## 7  Open and general subspaces

Whereas there is only one notion of “subset” in set theory, in topology we need to distinguish between open and other kinds of subspaces . Besides this, open subspaces are used in two different ways in our arguments: not only as particular spaces that are included in larger ones, but also as generic tests that are used in the definition of compactness. This section introduces our notation for these two roles: we use the λ-calculus for open subspaces considered as tests, and adopt {} from set theory for inclusions of general subspaces.

We will set out the λ-calculus in a relatively formal way because, as we said in Remark 5.1, logic thereby undertakes the burden of proof of continuity. Because of the methods that we sketched in Section 3, any well formed expression in our language denotes a function that is automatically continuous in traditional general topology. Our purpose in this paper is to show that it is possible to do some things in elementary real analysis entirely within this language. Traditional set-based topology is then redundant, because we (or a machine) may compute directly with our language, so we have made the first step towards using computation instead of set theory as the foundations for analysis.

Remark 7.1 Recall from Section 3 that open subspaces of X correspond uniquely to continuous functions X→Σ, so the topology on X is the collection of such functions. However, we do not consider this as a set but as another space, which we call ΣX; in traditional terms, it carries the Scott topology. The meaning of ΣX is captured by Theorem 3.19: there is a bijection between continuous functions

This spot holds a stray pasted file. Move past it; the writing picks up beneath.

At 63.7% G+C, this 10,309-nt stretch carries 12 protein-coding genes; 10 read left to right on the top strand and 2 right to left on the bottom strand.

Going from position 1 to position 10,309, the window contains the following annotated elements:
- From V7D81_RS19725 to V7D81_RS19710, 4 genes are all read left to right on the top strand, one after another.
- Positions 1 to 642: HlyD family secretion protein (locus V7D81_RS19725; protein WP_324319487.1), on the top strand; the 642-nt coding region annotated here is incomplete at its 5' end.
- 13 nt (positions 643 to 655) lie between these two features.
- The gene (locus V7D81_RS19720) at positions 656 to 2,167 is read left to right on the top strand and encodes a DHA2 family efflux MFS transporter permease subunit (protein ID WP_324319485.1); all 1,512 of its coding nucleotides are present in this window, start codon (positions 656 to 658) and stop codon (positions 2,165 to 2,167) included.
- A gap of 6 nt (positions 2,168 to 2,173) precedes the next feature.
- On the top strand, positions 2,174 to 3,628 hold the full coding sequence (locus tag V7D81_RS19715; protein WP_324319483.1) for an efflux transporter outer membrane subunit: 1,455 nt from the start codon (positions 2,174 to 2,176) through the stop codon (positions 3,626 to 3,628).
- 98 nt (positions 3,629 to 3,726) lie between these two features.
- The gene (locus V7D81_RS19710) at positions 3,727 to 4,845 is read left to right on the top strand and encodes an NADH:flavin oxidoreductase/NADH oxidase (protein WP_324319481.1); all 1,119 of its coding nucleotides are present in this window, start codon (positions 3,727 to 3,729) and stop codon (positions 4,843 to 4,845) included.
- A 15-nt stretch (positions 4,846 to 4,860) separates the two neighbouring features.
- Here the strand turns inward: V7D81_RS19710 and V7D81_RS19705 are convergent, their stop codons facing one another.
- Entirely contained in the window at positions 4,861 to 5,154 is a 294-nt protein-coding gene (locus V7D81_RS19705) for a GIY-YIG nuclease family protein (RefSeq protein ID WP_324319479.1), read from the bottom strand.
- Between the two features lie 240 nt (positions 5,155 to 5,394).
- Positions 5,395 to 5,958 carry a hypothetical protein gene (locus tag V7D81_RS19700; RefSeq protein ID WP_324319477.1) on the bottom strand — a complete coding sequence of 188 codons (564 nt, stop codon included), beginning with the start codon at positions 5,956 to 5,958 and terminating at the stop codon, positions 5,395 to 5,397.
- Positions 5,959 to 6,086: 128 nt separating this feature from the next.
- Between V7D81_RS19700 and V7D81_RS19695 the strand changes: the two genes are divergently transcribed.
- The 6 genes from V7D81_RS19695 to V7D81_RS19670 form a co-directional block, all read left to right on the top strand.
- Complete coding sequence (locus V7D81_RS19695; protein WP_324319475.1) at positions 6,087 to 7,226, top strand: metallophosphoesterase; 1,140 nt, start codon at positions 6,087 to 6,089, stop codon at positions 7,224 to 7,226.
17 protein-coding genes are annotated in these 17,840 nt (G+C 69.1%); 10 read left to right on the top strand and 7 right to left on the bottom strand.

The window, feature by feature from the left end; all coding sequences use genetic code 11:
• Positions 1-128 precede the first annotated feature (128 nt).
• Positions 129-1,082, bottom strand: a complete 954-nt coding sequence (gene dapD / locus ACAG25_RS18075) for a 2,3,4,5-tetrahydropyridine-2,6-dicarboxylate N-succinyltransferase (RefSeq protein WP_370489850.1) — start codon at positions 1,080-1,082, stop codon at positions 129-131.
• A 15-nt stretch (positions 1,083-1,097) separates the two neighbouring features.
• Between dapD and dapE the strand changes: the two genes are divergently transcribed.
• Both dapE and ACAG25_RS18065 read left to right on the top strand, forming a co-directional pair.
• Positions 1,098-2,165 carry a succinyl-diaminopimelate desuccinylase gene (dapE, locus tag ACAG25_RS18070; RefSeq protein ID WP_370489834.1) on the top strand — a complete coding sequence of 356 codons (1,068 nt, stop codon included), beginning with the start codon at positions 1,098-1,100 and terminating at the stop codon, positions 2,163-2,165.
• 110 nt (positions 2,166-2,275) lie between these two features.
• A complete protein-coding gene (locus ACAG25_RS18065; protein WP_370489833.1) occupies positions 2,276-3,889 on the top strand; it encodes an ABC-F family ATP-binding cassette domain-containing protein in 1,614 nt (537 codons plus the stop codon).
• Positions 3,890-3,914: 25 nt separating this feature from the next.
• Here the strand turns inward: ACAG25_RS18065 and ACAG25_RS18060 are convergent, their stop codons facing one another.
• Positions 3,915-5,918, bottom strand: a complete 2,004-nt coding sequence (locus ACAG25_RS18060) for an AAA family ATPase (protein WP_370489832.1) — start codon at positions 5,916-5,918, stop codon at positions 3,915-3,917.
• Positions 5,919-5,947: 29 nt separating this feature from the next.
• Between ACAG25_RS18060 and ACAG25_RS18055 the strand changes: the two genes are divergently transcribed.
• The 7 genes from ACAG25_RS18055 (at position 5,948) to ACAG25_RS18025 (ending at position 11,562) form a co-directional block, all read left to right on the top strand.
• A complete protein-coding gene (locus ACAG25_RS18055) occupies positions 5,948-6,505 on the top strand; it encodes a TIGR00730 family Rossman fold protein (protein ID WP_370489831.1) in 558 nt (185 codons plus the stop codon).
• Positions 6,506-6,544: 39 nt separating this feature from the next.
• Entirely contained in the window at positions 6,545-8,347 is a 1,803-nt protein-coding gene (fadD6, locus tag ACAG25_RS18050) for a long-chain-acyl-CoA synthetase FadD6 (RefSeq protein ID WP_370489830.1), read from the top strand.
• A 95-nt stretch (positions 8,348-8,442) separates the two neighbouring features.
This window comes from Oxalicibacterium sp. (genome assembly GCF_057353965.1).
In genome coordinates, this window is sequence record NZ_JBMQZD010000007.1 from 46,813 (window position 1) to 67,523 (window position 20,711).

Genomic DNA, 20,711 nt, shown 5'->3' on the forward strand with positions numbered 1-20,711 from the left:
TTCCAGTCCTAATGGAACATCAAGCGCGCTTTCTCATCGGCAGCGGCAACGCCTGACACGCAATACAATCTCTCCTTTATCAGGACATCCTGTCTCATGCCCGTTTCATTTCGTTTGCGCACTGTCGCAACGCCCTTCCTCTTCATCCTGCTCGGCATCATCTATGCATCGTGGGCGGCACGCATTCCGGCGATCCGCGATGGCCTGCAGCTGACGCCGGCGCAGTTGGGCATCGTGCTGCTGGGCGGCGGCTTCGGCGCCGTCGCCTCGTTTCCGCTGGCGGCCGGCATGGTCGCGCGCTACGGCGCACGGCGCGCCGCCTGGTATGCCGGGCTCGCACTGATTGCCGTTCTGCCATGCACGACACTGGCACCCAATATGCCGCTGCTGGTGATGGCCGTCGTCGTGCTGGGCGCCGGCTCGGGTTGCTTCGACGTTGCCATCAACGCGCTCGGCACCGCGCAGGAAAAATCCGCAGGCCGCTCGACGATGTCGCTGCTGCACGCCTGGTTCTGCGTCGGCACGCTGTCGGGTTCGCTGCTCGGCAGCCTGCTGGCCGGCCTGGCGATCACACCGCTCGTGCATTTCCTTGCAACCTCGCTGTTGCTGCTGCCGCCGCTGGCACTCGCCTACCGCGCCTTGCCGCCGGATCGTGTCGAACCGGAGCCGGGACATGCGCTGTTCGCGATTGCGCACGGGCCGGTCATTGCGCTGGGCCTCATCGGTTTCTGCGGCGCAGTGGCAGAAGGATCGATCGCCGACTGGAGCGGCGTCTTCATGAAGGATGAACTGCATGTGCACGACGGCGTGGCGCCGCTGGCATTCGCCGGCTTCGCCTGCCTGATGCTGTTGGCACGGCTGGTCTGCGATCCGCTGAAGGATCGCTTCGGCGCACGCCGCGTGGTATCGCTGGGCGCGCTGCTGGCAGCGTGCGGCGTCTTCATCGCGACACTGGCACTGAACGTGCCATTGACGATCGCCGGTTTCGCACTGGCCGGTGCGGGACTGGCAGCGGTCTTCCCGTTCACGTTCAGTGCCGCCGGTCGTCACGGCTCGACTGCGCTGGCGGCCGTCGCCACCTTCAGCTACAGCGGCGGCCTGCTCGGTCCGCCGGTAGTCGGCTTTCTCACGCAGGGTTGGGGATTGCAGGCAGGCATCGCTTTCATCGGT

Γ× X —→ Σ     and     Γ—→ ΣX.

This is the recursion step in the proof that every well formed expression denotes a continuous function in traditional topology. We may re-state it as

Proposition 7.2 If the denotation (in the sense of Definition 5.5) of

 Γ, x1:X1,…,xn:Xn ⊢ σ   is a continuous function   ⟦Γ⟧×⟦X1⟧×⋯×⟦Xn⟧ —→Σ

then the denotation of

 Γ ⊢ λ x1… xn.σ   is a continuous function   ⟦Γ⟧—→ Σ⟦X1⟧×⋯×⟦Xn⟧,

where the products are given the usual Tychonov topology and ΣX1⟧×⋯×⟦Xn the Scott topology [Sco72, Section 3].         ▫

Remark 7.3 The typed λ (lambda)-calculus, which gives a name to the forward correspondence, may seem to be little more than a change of symbols, especially when it is used for sets. In topology, on the other hand, Theorem 3.19 depends crucially on the correct definitions of local compactness and of the Scott topology, so these ideas are built in to the syntax. Whenever we use this syntax, we therefore implicitly invoke that Theorem.

We intend to use these ideas to define compactness and overtness. We saw in Section 2 that these are captured by operations ▫ and ◊ that preserve directed unions, so are continuous functions ΣX→Σ with respect to the Scott topology. We therefore handle them in our language as terms of this type. Any well formed expression F such as ▫ or ◊ of this type denotes such a continuous function, and so Fφ is of type Σ and denotes a member of the Sierpiński space.

However, in order to discuss terms of higher types like these, we need to be able to treat a function φ:X→Σ as a thing in itself (of type ΣX). This is why we need the typed λ-calculus, instead of the informal ways in which mathematicians usually talk about functions, and which we too have been using so far. There are numerous textbook accounts of λ-calculi and the way in which they, and the β-rule in particular, relate to computation. Beware, however, that they usually talk about arbitrary function-types YX (also written XY), whereas we only allow ΣX and (ΣY)X≅Σ(Y× X). This corresponds to only allowing λ to bind logical expressions. See Section I 4 for how these general treatments are specialised to ASD.